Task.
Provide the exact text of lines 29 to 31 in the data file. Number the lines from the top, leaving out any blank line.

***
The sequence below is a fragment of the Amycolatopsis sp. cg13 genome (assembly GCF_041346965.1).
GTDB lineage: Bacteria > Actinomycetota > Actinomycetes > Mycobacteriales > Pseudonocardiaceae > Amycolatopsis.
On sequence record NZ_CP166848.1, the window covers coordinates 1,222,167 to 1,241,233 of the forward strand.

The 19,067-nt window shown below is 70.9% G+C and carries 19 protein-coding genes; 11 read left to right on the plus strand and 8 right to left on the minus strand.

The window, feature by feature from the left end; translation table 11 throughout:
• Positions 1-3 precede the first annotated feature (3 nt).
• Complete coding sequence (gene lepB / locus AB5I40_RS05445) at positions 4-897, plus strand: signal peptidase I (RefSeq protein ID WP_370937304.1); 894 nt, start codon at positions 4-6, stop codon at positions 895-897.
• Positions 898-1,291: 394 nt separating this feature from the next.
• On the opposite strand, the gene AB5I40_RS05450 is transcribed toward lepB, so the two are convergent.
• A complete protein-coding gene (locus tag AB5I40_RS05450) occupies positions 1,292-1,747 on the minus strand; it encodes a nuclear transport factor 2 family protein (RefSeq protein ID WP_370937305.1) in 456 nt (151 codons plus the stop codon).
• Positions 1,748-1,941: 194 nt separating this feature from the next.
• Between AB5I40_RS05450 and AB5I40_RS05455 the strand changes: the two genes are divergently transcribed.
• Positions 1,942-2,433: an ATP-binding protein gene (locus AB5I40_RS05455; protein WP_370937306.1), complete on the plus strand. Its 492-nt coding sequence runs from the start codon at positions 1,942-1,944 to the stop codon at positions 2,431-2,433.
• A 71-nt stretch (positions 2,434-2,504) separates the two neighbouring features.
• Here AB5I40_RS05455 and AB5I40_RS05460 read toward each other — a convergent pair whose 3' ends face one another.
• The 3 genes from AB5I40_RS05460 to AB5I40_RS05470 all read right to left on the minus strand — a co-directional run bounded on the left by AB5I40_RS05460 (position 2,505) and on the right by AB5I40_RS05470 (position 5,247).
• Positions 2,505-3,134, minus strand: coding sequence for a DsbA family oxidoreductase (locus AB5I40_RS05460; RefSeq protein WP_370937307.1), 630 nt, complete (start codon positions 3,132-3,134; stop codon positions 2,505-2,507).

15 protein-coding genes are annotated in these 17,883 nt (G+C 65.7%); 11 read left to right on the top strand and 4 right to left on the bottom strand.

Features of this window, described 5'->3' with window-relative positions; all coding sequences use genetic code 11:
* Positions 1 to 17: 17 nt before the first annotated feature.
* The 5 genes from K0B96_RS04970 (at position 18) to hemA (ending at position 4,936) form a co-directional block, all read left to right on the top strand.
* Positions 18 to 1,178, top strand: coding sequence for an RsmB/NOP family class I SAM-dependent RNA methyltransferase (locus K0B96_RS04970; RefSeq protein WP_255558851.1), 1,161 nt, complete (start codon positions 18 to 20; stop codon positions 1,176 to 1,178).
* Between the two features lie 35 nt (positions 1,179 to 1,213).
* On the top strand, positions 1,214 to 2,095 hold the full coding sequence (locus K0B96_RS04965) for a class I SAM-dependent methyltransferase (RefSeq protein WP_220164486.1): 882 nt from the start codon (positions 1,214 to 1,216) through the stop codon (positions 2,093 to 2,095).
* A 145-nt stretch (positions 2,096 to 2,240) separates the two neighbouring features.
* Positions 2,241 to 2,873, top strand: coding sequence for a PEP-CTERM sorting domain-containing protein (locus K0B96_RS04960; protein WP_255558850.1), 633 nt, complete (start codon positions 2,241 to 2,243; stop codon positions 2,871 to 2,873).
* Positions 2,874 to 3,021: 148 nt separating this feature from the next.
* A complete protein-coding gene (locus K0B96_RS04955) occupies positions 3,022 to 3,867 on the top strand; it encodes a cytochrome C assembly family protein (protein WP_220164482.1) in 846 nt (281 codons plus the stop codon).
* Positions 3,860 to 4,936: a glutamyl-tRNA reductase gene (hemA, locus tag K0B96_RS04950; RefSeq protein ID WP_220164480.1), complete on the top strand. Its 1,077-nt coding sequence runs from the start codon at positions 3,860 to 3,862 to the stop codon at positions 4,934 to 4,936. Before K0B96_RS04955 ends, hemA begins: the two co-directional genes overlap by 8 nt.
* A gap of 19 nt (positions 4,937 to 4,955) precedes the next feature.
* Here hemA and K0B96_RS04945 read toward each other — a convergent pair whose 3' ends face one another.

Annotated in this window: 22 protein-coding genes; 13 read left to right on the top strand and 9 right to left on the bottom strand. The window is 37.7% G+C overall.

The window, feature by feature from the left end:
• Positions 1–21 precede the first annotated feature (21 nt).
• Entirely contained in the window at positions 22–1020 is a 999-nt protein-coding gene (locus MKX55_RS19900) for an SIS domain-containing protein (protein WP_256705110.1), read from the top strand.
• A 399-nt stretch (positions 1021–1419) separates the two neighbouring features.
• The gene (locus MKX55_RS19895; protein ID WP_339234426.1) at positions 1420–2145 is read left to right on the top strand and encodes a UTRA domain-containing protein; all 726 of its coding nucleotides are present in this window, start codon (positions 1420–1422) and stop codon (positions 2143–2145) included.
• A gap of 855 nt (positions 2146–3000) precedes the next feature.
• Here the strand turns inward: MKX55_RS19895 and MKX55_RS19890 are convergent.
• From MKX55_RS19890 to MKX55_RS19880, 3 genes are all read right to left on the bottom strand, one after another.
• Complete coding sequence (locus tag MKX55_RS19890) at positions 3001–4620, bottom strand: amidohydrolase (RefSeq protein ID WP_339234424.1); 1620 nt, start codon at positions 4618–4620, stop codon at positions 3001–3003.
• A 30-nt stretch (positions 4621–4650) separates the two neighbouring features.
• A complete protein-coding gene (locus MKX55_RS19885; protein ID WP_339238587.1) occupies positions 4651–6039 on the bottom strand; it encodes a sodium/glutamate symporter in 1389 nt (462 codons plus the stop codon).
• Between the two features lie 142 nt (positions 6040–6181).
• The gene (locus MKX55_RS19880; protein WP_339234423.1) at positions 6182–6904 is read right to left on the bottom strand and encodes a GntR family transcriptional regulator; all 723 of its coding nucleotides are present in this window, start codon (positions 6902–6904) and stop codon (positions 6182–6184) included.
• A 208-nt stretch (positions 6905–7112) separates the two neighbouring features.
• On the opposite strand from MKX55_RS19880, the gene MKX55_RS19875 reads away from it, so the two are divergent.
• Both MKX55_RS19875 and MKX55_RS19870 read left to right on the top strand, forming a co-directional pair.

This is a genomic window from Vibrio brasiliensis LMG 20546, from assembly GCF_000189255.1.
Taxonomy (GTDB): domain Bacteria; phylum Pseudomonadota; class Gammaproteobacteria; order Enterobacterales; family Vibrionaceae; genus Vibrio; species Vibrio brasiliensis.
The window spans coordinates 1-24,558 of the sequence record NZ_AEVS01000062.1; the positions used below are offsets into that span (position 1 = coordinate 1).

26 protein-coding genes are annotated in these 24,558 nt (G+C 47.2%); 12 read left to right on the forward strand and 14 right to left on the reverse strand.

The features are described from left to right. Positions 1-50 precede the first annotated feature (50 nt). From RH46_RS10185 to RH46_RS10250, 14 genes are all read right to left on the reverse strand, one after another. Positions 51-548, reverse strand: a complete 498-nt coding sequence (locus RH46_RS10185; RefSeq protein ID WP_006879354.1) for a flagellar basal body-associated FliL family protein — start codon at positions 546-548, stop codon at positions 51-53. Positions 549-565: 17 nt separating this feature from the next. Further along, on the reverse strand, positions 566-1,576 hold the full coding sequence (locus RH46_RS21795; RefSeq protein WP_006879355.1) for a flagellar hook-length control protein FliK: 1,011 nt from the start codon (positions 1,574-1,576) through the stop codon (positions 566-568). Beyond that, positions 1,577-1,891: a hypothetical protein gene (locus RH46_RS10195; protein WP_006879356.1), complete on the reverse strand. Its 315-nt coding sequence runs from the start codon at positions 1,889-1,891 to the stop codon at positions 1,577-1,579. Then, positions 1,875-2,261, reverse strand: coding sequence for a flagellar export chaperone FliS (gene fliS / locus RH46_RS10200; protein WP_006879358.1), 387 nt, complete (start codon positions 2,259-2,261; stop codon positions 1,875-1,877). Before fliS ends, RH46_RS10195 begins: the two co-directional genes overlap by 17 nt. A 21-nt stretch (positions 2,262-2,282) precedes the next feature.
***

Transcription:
* Positions 3,860 to 4,936: a glutamyl-tRNA reductase gene (hemA, locus tag K0B96_RS04950; RefSeq protein ID WP_220164480.1), complete on the top strand. Its 1,077-nt coding sequence runs from the start codon at positions 3,860 to 3,862 to the stop codon at positions 4,934 to 4,936. Before K0B96_RS04955 ends, hemA begins: the two co-directional genes overlap by 8 nt.
* A gap of 19 nt (positions 4,937 to 4,955) precedes the next feature.
* Here hemA and K0B96_RS04945 read toward each other — a convergent pair whose 3' ends face one another.